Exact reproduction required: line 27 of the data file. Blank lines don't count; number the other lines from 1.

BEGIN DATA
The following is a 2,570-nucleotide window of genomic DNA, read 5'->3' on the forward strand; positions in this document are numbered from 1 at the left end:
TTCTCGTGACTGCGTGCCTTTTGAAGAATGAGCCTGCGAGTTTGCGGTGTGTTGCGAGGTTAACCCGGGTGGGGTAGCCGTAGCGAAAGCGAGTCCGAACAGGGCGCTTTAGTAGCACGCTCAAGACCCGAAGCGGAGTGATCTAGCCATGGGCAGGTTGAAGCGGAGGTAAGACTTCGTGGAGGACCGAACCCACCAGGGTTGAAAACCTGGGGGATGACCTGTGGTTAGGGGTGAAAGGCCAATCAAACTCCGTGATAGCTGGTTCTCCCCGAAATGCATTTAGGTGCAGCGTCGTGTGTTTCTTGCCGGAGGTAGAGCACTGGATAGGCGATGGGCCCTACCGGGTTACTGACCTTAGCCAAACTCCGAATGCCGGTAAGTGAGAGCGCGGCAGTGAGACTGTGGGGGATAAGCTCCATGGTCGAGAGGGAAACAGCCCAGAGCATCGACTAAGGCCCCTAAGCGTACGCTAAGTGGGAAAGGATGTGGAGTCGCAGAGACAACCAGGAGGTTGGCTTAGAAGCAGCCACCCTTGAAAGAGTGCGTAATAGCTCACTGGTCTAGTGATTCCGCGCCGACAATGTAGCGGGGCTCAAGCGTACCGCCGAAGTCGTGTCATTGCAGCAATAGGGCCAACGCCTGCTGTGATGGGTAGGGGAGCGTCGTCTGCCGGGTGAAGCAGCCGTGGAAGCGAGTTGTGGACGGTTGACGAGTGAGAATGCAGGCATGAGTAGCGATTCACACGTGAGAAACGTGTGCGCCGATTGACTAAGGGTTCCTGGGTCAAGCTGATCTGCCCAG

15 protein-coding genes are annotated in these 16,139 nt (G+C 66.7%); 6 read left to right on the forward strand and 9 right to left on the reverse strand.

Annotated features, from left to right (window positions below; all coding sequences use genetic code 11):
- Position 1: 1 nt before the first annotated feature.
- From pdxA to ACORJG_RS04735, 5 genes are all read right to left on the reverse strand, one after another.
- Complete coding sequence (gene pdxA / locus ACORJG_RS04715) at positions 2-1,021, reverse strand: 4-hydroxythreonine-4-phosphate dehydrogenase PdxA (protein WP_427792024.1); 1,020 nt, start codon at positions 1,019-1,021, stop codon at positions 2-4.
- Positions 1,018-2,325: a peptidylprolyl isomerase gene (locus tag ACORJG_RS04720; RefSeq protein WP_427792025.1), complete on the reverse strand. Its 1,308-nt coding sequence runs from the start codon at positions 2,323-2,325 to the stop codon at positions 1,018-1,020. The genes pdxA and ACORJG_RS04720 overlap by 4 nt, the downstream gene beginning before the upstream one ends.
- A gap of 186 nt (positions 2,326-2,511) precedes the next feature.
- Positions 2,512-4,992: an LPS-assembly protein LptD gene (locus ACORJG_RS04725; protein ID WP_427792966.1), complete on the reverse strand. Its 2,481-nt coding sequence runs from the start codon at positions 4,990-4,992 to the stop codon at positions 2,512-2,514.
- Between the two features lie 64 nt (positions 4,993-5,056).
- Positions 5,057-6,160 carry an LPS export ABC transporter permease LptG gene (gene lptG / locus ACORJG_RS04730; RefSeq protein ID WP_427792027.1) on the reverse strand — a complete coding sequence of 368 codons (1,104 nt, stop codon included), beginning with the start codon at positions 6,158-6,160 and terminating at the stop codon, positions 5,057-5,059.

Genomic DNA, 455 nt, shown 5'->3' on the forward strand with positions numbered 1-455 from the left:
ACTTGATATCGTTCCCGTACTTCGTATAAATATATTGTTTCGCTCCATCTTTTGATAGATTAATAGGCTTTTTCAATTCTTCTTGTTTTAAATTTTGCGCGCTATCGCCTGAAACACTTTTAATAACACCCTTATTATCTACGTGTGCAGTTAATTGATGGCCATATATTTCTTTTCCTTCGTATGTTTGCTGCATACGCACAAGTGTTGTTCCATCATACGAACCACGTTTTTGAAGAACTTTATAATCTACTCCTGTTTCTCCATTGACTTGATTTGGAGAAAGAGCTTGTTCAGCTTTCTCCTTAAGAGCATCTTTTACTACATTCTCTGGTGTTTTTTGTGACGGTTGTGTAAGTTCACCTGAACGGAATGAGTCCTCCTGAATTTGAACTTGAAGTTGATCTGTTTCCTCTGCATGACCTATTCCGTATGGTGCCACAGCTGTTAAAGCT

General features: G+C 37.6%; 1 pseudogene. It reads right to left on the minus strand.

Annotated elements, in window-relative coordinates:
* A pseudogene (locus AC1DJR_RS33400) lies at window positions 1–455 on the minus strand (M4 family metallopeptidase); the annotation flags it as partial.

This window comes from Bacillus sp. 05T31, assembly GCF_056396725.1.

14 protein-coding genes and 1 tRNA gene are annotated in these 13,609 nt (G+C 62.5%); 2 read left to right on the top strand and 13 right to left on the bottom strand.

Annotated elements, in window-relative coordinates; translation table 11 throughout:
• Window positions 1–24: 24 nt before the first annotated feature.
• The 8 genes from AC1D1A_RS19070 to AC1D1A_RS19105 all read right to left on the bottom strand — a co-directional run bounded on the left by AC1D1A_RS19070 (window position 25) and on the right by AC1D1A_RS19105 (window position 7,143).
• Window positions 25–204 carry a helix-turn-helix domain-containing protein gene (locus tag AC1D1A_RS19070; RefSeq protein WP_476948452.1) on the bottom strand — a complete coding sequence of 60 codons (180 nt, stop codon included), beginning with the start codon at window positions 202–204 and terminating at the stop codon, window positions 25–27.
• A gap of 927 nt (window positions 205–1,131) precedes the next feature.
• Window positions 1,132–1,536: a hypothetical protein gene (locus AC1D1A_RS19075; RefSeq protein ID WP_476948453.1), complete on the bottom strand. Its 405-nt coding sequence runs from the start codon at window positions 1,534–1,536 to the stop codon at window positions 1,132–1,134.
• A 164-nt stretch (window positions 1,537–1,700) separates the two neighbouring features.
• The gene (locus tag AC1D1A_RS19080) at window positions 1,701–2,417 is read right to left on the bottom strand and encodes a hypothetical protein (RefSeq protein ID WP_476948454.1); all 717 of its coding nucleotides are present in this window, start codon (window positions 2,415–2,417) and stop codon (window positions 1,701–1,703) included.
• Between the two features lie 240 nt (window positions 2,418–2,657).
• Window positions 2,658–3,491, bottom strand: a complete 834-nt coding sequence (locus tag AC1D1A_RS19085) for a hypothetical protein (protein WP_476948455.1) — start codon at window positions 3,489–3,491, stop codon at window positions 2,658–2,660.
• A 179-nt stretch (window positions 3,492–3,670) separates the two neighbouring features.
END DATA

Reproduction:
• The gene (locus tag AC1D1A_RS19080) at window positions 1,701–2,417 is read right to left on the bottom strand and encodes a hypothetical protein (RefSeq protein ID WP_476948454.1); all 717 of its coding nucleotides are present in this window, start codon (window positions 2,415–2,417) and stop codon (window positions 1,701–1,703) included.